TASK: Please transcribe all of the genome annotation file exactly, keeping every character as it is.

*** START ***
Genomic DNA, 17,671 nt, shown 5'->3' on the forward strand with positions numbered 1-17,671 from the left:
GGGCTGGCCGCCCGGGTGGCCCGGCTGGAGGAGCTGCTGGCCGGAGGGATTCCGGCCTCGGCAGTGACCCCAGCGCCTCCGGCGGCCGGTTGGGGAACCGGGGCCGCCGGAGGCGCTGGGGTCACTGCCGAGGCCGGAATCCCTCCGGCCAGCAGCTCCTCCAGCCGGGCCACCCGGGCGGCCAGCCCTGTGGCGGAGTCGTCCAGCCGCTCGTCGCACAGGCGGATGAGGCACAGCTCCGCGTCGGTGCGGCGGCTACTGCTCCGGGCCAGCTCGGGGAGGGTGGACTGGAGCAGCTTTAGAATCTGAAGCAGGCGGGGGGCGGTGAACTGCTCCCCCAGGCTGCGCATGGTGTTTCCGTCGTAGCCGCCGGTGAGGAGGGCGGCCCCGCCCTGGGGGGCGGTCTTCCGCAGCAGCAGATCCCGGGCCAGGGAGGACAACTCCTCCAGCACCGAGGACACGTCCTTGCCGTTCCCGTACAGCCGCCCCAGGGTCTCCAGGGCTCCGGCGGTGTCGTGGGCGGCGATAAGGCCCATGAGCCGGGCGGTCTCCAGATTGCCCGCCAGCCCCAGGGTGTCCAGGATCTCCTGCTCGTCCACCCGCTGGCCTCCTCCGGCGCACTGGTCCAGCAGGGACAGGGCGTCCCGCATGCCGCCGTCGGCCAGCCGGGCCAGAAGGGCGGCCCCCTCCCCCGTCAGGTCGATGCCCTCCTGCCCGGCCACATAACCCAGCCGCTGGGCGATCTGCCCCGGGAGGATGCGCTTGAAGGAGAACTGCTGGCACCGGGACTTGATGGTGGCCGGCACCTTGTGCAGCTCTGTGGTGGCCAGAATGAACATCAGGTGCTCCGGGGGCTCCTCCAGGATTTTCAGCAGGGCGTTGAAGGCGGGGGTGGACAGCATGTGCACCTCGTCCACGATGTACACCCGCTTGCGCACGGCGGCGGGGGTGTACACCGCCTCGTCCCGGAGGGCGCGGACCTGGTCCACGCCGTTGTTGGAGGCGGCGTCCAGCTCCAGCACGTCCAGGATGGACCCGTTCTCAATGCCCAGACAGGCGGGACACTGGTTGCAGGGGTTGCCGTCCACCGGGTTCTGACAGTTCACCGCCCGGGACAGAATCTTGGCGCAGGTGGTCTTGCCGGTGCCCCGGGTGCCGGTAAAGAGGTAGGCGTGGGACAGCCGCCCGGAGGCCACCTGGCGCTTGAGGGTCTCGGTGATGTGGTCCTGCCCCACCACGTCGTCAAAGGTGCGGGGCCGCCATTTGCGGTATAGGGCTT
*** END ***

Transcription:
Genomic DNA, 17,671 nt, shown 5'->3' on the forward strand with positions numbered 1-17,671 from the left:
GGGCTGGCCGCCCGGGTGGCCCGGCTGGAGGAGCTGCTGGCCGGAGGGATTCCGGCCTCGGCAGTGACCCCAGCGCCTCCGGCGGCCGGTTGGGGAACCGGGGCCGCCGGAGGCGCTGGGGTCACTGCCGAGGCCGGAATCCCTCCGGCCAGCAGCTCCTCCAGCCGGGCCACCCGGGCGGCCAGCCCTGTGGCGGAGTCGTCCAGCCGCTCGTCGCACAGGCGGATGAGGCACAGCTCCGCGTCGGTGCGGCGGCTACTGCTCCGGGCCAGCTCGGGGAGGGTGGACTGGAGCAGCTTTAGAATCTGAAGCAGGCGGGGGGCGGTGAACTGCTCCCCCAGGCTGCGCATGGTGTTTCCGTCGTAGCCGCCGGTGAGGAGGGCGGCCCCGCCCTGGGGGGCGGTCTTCCGCAGCAGCAGATCCCGGGCCAGGGAGGACAACTCCTCCAGCACCGAGGACACGTCCTTGCCGTTCCCGTACAGCCGCCCCAGGGTCTCCAGGGCTCCGGCGGTGTCGTGGGCGGCGATAAGGCCCATGAGCCGGGCGGTCTCCAGATTGCCCGCCAGCCCCAGGGTGTCCAGGATCTCCTGCTCGTCCACCCGCTGGCCTCCTCCGGCGCACTGGTCCAGCAGGGACAGGGCGTCCCGCATGCCGCCGTCGGCCAGCCGGGCCAGAAGGGCGGCCCCCTCCCCCGTCAGGTCGATGCCCTCCTGCCCGGCCACATAACCCAGCCGCTGGGCGATCTGCCCCGGGAGGATGCGCTTGAAGGAGAACTGCTGGCACCGGGACTTGATGGTGGCCGGCACCTTGTGCAGCTCTGTGGTGGCCAGAATGAACATCAGGTGCTCCGGGGGCTCCTCCAGGATTTTCAGCAGGGCGTTGAAGGCGGGGGTGGACAGCATGTGCACCTCGTCCACGATGTACACCCGCTTGCGCACGGCGGCGGGGGTGTACACCGCCTCGTCCCGGAGGGCGCGGACCTGGTCCACGCCGTTGTTGGAGGCGGCGTCCAGCTCCAGCACGTCCAGGATGGACCCGTTCTCAATGCCCAGACAGGCGGGACACTGGTTGCAGGGGTTGCCGTCCACCGGGTTCTGACAGTTCACCGCCCGGGACAGAATCTTGGCGCAGGTGGTCTTGCCGGTGCCCCGGGTGCCGGTAAAGAGGTAGGCGTGGGACAGCCGCCCGGAGGCCACCTGGCGCTTGAGGGTCTCGGTGATGTGGTCCTGCCCCACCACGTCGTCAAAGGTGCGGGGCCGCCATTTGCGGTATAGGGCTT